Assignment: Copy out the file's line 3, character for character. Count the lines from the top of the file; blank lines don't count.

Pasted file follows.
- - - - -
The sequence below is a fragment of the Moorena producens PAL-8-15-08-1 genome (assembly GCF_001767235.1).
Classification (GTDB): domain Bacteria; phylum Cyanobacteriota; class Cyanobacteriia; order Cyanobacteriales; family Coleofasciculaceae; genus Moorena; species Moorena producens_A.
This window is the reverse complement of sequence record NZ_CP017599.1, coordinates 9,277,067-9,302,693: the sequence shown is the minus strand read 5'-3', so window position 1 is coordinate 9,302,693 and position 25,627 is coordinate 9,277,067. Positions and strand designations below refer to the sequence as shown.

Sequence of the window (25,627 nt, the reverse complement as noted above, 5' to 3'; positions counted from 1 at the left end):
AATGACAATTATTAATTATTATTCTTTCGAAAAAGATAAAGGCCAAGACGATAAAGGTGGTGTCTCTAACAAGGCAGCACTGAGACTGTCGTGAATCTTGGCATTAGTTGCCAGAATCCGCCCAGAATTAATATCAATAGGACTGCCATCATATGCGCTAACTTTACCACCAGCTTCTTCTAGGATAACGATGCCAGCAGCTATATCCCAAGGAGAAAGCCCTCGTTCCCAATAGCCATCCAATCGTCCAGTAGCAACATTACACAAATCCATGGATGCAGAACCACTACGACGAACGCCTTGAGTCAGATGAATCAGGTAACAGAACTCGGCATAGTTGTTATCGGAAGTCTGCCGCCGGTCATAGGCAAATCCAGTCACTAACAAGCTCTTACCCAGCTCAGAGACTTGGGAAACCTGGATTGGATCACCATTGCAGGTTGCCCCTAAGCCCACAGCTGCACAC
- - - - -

This window is the reverse complement of sequence record NZ_CP017599.1, coordinates 9,277,067-9,302,693: the sequence shown is the minus strand read 5'-3', so window position 1 is coordinate 9,302,693 and position 25,627 is coordinate 9,277,067. Positions and strand designations below refer to the sequence as shown.